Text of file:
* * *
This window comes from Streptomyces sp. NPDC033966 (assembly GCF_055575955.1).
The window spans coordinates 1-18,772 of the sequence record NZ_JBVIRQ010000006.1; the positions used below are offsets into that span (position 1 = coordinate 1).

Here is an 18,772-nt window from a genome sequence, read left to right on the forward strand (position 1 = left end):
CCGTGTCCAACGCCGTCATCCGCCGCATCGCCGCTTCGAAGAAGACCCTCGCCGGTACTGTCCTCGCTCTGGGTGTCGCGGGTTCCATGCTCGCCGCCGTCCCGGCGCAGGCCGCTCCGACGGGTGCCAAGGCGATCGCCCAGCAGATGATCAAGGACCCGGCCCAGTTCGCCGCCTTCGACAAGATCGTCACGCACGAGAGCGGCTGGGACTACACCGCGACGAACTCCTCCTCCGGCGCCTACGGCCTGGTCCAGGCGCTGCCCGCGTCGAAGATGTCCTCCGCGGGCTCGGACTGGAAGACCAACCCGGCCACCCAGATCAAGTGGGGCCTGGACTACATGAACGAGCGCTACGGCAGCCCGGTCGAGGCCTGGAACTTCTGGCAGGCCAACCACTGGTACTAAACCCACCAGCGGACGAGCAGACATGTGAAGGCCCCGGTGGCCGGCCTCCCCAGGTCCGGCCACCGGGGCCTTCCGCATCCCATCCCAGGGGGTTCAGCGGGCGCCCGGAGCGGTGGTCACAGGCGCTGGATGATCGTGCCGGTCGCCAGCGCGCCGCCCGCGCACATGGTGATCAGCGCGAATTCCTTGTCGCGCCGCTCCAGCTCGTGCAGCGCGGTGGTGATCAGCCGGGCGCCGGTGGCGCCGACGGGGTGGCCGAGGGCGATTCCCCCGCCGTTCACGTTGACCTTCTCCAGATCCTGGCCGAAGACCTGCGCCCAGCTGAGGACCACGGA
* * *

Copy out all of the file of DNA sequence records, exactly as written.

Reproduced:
This window comes from Streptomyces sp. NPDC033966 (assembly GCF_055575955.1).
The window spans coordinates 1-18,772 of the sequence record NZ_JBVIRQ010000006.1; the positions used below are offsets into that span (position 1 = coordinate 1).

Here is an 18,772-nt window from a genome sequence, read left to right on the forward strand (position 1 = left end):
CCGTGTCCAACGCCGTCATCCGCCGCATCGCCGCTTCGAAGAAGACCCTCGCCGGTACTGTCCTCGCTCTGGGTGTCGCGGGTTCCATGCTCGCCGCCGTCCCGGCGCAGGCCGCTCCGACGGGTGCCAAGGCGATCGCCCAGCAGATGATCAAGGACCCGGCCCAGTTCGCCGCCTTCGACAAGATCGTCACGCACGAGAGCGGCTGGGACTACACCGCGACGAACTCCTCCTCCGGCGCCTACGGCCTGGTCCAGGCGCTGCCCGCGTCGAAGATGTCCTCCGCGGGCTCGGACTGGAAGACCAACCCGGCCACCCAGATCAAGTGGGGCCTGGACTACATGAACGAGCGCTACGGCAGCCCGGTCGAGGCCTGGAACTTCTGGCAGGCCAACCACTGGTACTAAACCCACCAGCGGACGAGCAGACATGTGAAGGCCCCGGTGGCCGGCCTCCCCAGGTCCGGCCACCGGGGCCTTCCGCATCCCATCCCAGGGGGTTCAGCGGGCGCCCGGAGCGGTGGTCACAGGCGCTGGATGATCGTGCCGGTCGCCAGCGCGCCGCCCGCGCACATGGTGATCAGCGCGAATTCCTTGTCGCGCCGCTCCAGCTCGTGCAGCGCGGTGGTGATCAGCCGGGCGCCGGTGGCGCCGACGGGGTGGCCGAGGGCGATTCCCCCGCCGTTCACGTTGACCTTCTCCAGATCCTGGCCGAAGACCTGCGCCCAGCTGAGGACCACGGA